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One of the most important applications for the earliest database management systems was managing operations for manufacturing companies. If an automobile manufacturer decided to produce 10,000 units of one car model and 5000 units of another model, it needed to know how many parts to order from its suppliers. To answer the question, the product (a car) had to be decomposed into hundreds of assemblies (engine, body, chassis), which were decomposed into thousands of subassemblies (valves, cylinders, spark plugs), and then into sub-subassemblies, and so on. Handling this list of parts, known as a bill of materials was a job tailor-made for computers. The bill of materials for a product has a natural hierarchical structure. To store this data, the hierarchical data model, illustrated in Figure 4-2, was developed. In this model, each record in the database represented a specific part. The records had parent/child relationships, linking each part to its subpart, and so on. To access the data in the database, a program could perform the following tasks: Find a particular part by number (such as the left door) Move down to the first child (the door handle) Move up to its parent (the body) Move sideways to the next child (the right door) Retrieving the data in a hierarchical database thus required navigating through the records: moving up, down, and sideways one record at a time.
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One of the most popular hierarchical database management systems was IBM s Information Management System (IMS), first introduced in 1968. The advantages of IMS and its hierarchical model follow. Simple structure The organization of an IMS database was easy to understand. The database hierarchy paralleled that of a company organization chart or a family tree. Parent/child organization An IMS database was excellent for representing parent/child relationships, such as A is a part of B or A is owned by B. Performance IMS stored parent/child relationships as physical pointers from one data record to another, so that movement through the database was rapid. IMS is still a widely used DBMS on IBM mainframes. Its raw performance makes it ideal for very high volume transaction-processing applications such as processing credit card transactions or booking airline reservations. Dramatic improvements in relational database performance over the last two decades have narrowed IMS s performance advantage, but the large amount of corporate data stored in IMS databases and the large number of mature applications that process that data ensure that IMS use will continue for many years to come.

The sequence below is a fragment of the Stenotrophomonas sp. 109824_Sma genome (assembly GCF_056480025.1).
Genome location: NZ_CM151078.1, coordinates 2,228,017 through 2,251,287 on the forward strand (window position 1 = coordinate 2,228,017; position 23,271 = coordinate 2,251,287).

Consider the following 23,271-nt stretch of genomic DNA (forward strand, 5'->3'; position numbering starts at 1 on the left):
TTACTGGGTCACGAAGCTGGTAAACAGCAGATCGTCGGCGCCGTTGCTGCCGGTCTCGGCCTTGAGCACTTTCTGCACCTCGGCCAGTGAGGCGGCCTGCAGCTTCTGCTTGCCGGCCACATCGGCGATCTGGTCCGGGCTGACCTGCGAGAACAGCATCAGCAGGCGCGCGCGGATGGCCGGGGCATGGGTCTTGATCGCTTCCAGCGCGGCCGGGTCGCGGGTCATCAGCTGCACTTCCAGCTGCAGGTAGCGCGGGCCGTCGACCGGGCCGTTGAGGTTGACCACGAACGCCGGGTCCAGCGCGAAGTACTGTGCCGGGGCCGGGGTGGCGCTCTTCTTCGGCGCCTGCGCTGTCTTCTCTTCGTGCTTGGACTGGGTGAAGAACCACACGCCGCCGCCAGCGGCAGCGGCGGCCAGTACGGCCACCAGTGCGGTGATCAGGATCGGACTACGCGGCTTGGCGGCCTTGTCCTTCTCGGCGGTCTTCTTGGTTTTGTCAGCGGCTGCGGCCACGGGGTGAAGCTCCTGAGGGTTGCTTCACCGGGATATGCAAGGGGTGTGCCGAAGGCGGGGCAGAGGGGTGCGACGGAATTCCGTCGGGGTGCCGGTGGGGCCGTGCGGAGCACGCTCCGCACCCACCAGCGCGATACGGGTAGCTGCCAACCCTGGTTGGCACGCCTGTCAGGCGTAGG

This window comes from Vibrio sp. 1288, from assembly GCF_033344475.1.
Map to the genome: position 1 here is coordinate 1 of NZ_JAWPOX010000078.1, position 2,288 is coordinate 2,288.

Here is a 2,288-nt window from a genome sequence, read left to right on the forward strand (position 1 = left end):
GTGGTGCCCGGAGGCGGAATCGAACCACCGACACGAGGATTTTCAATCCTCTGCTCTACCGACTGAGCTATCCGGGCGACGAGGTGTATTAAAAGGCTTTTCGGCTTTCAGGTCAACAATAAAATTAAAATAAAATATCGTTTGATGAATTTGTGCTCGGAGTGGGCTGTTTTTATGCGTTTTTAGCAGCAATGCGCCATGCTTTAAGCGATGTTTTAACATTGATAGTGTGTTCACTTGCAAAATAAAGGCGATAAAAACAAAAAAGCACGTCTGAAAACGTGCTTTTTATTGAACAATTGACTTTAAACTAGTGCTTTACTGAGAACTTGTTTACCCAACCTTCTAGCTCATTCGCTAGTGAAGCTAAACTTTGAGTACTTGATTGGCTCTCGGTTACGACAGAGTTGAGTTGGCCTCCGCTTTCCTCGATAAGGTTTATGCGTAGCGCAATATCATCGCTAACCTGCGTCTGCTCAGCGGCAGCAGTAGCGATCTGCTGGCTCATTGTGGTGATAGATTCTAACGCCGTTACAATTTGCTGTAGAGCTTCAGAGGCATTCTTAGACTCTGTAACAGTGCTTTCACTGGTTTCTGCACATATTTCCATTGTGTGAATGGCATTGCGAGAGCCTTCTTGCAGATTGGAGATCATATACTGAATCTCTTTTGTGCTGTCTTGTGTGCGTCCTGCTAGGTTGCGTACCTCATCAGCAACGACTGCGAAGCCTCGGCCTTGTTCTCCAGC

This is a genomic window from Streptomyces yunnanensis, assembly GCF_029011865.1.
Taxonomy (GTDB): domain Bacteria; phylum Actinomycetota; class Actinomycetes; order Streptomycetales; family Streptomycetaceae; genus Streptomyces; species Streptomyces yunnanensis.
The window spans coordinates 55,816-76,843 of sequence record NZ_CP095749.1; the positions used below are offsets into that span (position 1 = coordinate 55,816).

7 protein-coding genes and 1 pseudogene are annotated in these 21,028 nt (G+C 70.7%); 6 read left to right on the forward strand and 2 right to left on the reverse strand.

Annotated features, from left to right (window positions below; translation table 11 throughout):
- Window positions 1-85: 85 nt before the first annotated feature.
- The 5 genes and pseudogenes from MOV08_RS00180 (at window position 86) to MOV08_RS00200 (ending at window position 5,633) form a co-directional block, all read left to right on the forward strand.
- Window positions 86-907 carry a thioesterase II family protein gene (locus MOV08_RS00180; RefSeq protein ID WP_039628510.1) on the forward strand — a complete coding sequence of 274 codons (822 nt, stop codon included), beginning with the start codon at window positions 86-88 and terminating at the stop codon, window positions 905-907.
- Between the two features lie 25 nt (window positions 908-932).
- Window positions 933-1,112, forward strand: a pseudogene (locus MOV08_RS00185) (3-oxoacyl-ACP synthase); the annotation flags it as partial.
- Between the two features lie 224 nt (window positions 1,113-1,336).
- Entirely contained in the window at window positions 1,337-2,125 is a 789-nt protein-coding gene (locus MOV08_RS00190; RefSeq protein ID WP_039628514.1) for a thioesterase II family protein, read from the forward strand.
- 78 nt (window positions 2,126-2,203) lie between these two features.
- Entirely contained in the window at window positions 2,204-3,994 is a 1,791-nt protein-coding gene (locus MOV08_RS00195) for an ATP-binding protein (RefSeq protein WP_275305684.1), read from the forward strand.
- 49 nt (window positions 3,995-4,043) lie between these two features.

Network Databases
The simple structure of a hierarchical database became a disadvantage when the data had a more complex structure. In an order-processing database, for example, a single order might participate in three different parent/child relationships, linking the order to the customer who placed it, the salesperson who took it, and the product ordered, as shown in Figure 4-3. This type of data structure simply didn t fit the strict hierarchy of IMS. To deal with applications such as order processing, a new network data model was developed. The network data model extended the hierarchical model by allowing a record to participate in multiple parent/child relationships, called sets, as shown in Figure 4-4.
FIGURE 4-3
Multiple parent/child relationships
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PART I
FIGURE 4-4
A network (CODASYL) order-processing database
In 1971, the Conference on Data Systems Languages published an official standard for network databases, called the CODASYL model. IBM never developed a network DBMS, but during the 1970s, independent software companies rushed to embrace the network model, creating products such as Cullinet s IDMS, Cincom s Total, and the Adabas DBMS that became very popular. However, IBM enhanced IMS to provide a workaround to the single-parent rule in classic hierarchical structures, calling the additional parents logical parents. The data model became known as the extended hierarchical model, and it made IMS a direct competitor with the network DBMS products. For a programmer, accessing a network database was very similar to accessing a hierarchical database. An application program could do the following: Find a specific parent record by key (such as a customer number) Move down to the first child in a particular set (the first order placed by this customer) Move sideways from one child to the next in the set (the next order placed by the same customer) Move up from a child to its parent in another set (the salesperson who took the order) Once again, the programmer had to navigate the database record by record, this time specifying which relationship to navigate as well as the direction. Network databases had several advantages: Flexibility Multiple parent/child relationships allowed a network database to represent data that did not have a simple hierarchical structure. Standardization The CODASYL standard boosted the popularity of the network model, making it easier for programmers to move between DBMS products. Performance Parent/child sets were represented by pointers to physical data records, allowing rapid navigation through these relationships.
Part I:
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